Lloyd Parry scoops Rathbones Folio Prize

Lloyd Parry scoops Rathbones Folio Prize

The Times’ foreign correspondent Richard Lloyd Parry has scooped the £20,000 Rathbones Folio Prize for his “harrowing and inspiring” portrayal of the 2011 Japanese tsunami.

Ghosts of the Tsunami: Death and Life in Japan’s Disaster Zone (Jonathan Cape) follows the 120-foot-high tsunami which smashed against the coast of north east Japan on 11th March 2011, costing more than 18,000 lives.

Revealed at the British Library in central London on 8th May by judges Kate Summerscale, Nikesh Shukla and Jim Crace, the winning title beat off five novels and two other non-fiction titles on the shortlist, which was heavily dominated by Penguin Random House (PRH) imprints.

Two Hamish Hamilton books were shortlisted, Exit West by Mohsin Hamid and Hari Kunzru’s White Tears, along with four other PRH titles: Anything is Possible by Elizabeth Strout (Viking), Once Upon A Time In The East by Xiaolu Guo (Chatto & Windus) and Richard Beard’s memoir The Day That Went Missing (Harvill Secker). The only shortlisted book published by an independent publisher came from Sunday Times/PFD Young Writer of the Year Sally Rooney’s Conversations with Friends (Faber) while Reservoir 13 by Jon McGregor (4th Estate) was the only HarperCollins title.

Lloyd Parry was presented with a trophy and £20,000 cheque, joining Hisham Matar (2017), Akhil Sharma (2015) and George Saunders (2014) as winners of the prize, which was launched in 2013 in a “spirited challenge” to the Man Booker Prize.

Ghosts of the Tsunami explores Japan’s greatest single loss of life since the atomic bombing of Nagasaki and looks at how “the trauma of the disaster continued to express itself in bizarre and mysterious ways”.  It sold 1,867 copies in hardback for £26,413 according to Nielsen BookScan.

Lloyd Parry is an award-winning foreign correspondent who lived through the earthquake in Tokyo and spent six years reporting from the disaster zone, encountering stories of ghosts and hauntings. He has lived in Tokyo for 22 years as a foreign correspondent, first for the Independent and now as Asia editor for the Times. His previous books include In The Time of Madness and People Who Eat Darkness: The Fate of Lucie Blackman, both published by Vintage.

Crace described the book as “both harrowing and inspiring”.

He told The Bookseller: “I was overwhelmed by it, it’s a wonderful book. There was lots of debate… but in the end the way we judged the criteria of all the books was the power of its imagined world and the power of its reported world.  It was heartbreaking because we really had to let go of books which should have won the prize.”

Crace said he wanted to judge the prize because of its multidisciplinary nature and how poetry, fiction and non-fiction were all considered. "I have discovered that these forms are siblings,” he said. “There was a much more interesting mix [than other prizes].”

Crace, who won the IMPAC award in 2015, believes that although “book prizes are important”, it is a crowded market and some might not last for much longer.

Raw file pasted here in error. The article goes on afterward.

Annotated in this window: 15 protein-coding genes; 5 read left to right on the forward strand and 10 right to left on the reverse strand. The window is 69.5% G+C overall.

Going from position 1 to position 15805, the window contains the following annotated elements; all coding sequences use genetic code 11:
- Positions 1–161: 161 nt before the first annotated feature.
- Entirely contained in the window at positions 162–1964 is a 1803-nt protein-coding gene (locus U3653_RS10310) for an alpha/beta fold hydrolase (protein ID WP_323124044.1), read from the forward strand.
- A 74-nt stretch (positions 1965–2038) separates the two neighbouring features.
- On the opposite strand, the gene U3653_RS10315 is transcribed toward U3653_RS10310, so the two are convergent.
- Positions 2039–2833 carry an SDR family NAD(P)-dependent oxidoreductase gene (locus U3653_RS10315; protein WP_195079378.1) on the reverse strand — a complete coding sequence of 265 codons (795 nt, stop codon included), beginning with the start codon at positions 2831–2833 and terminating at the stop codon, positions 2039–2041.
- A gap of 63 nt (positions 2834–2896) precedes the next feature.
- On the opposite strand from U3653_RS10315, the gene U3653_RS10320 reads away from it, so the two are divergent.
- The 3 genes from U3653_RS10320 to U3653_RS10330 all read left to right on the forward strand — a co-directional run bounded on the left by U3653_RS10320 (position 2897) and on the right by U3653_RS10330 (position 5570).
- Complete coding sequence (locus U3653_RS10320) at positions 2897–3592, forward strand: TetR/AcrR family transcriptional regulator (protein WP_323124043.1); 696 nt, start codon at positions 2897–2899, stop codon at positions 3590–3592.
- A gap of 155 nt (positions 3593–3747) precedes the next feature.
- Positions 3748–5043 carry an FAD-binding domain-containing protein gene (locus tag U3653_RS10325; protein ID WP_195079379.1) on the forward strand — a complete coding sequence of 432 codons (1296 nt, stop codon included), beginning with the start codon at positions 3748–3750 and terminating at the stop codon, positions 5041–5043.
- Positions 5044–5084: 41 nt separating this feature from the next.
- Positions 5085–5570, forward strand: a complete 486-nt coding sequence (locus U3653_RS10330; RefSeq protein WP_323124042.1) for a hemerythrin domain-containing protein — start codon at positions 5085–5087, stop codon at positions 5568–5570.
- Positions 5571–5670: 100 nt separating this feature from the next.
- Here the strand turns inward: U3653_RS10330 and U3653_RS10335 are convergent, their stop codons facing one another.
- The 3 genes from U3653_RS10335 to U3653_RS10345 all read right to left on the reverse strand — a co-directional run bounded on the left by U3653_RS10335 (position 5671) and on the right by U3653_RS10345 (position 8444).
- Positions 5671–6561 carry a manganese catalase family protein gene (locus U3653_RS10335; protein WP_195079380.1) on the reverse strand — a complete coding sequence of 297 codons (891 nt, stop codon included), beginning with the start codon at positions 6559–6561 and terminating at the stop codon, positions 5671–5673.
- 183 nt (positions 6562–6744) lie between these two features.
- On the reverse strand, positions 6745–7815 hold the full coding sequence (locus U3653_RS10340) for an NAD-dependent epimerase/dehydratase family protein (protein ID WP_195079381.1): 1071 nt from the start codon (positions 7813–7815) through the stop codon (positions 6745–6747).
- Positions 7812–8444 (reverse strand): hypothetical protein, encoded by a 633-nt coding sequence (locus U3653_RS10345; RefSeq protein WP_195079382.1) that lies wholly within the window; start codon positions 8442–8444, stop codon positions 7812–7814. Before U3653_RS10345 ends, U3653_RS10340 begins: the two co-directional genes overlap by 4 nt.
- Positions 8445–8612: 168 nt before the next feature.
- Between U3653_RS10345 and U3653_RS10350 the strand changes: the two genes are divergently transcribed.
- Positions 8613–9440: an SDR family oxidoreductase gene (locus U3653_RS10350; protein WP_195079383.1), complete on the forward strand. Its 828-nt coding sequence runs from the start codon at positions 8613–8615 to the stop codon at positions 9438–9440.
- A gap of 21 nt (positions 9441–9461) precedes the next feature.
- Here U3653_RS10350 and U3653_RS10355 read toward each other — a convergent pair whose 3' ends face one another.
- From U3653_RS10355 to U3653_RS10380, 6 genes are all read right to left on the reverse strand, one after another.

“I think there are a few too many,” he said. “But that is Darwinism and a few will die out and the fittest will survive. My hope is that the Rathbones Folio one will still be going.”

Ahead of the shortlisting announcement on 27th March, the Folio Academy revealed it had canvassed its 300 members with 99% of the respondents so far had argued the Man Booker Prize should revert to its previous eligibility criteria. The Man Booker Prize was opened up to US writers in 2014 in a move that concerned many, and now Folio members such as Hadley and author and critic D J Taylor have argued the expansion has led to a “marginalisation” of home-grown talent.

Like many of his Folio Prize Academy members, Crace believes the Man Booker Prize should revert to only allowing British and Commonwealth writers.

“I thought it was a huge mistake that they threw away a prize that celebrates literature in the Commmonwealth. Some people said, ‘why should be frightened of American writers?’ It is like saying about the Women’s Prize for Fiction, why don’t you let men in?’ I believe the decision was taken for commercial rather than literary reasons."

The Folio Prize ran for the first time in 2014, but was suspended for 2016, following the ending of its initial two-year sponsorship from The Folio Society.

Philip Howell, c.e.o of Rathbones, said: “We look forward to our continued collaboration with the Folio Academy Foundation in support of the Rathbones Folio Prize and our other programmes, such as Rathbones Folio Mentorships for young writers and Rathbones BookBubble digital reading programme.”

The prize ceremony followed a day-long programme of discussions at the British Library on Monday (7th May) which saw Crace and Shukla appearing in sessions along with some of the shortlisted writers as well as other authors, and four students selected for the inaugural Rathbones Folio Mentorship scheme, run in association with First Story.